April 16, 2013
Haven Can't Wait, Page 4
Chimpanzees' intelligence and sense of humor inspire devotion from their caretakers
(page 4 of 5)
Planet of retired apes
While these politics play out, Chimp Haven’s caregivers keep busy with the immediate business at hand. On an early morning in February, buckets are rapidly filling with sweet potatoes, purple cabbages, red apples, and bananas. Dayshift crew members pull on rubber boots and don scrubs in preparation for cleaning detail, and a worker gathers Kong toys filled with frozen fruit and sugar-free pudding. In the medical suite, Connie has just undergone her annual physical. She lies sedated, belly up, hairy limbs stretched end to end on the exam table.
Outside, 135 chimpanzees greet the day according to mood and preference. Those not partial to the cool weather hang out inside communal bedrooms or quietly groom each other in sheltered corners of their play yards. Others scamper across the metal chutes that act as overhead walkways, vaulting up 20-foot tall jungle gyms and across hammocks fashioned from donated fire hoses. Quiet stretches are interrupted by low, breathy whoop-whoop-whoops—called pant hoots—that build to excited screeches.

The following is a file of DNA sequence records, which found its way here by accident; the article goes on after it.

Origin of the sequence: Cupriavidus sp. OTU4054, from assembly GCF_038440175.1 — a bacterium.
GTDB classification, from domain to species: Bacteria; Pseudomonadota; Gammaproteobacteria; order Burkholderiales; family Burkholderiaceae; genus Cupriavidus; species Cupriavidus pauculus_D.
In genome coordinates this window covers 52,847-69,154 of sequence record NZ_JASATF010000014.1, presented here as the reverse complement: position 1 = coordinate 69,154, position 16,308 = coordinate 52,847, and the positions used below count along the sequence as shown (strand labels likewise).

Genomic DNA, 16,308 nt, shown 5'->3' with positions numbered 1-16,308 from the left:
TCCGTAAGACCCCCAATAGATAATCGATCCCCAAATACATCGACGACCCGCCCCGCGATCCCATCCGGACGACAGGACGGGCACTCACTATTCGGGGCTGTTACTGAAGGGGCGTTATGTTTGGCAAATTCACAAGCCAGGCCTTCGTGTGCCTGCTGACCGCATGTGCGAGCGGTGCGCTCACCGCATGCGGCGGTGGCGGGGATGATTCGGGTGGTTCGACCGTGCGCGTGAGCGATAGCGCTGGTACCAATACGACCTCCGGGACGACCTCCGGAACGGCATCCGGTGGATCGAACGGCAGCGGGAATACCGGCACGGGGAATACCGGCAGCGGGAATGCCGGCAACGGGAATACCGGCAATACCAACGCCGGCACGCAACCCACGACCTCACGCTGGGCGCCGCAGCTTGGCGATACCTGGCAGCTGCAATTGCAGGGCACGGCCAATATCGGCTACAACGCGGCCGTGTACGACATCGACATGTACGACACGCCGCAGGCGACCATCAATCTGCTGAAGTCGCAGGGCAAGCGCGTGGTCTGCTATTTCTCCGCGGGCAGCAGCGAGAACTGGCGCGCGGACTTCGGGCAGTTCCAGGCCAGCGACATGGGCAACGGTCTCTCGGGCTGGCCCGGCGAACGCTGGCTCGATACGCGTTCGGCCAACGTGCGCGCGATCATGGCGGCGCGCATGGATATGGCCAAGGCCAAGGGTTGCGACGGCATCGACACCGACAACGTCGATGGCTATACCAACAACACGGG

In one play yard, Cody pushes a plastic barrel around the perimeter like a hyperactive toddler with a shopping cart. In the distance, Henry, the neighborhood busybody, sways in a pine tree high above Habitat 2. And in a few hours, Julius and his group will be released to a play yard, where for the first time in more than four decades, they will look up at a sky without bars.
The humans will spend much of the day cleaning, feeding, and doing seemingly endless loads of laundry. But they walk with a sense of purpose and excitement, their walkie-talkies crackling.
“Each day has new surprises,” says LaBarbera. “I kind of look at it as a game of ‘Are you smarter than a chimpanzee?’ And some days we win, and some days they win.”
Asked why the chimpanzees inspire such devotion, their caregivers rattle off a list of attributes: their intelligence, their sense of humor, even the cunning and ability to deceive that keep staff members on their toes.
And there’s the undeniable “humanness” of them—the feeling, as primatologist Geza Teleki once wrote, of seeing “my species inside the skin of another.” They’re highly political but devoted to their friends. Males develop crushes on females, who typically don’t reciprocate. Many chimps lavish attention on a beloved stuffed animal or doll—what scientists call “attachment objects” but staff refer to as “their babies.” The chimps who know sign language may ask for your boots or comment on your new haircut.
But what’s truly awe inspiring, their caregivers say, is the animals’ resilience and ability to forgive.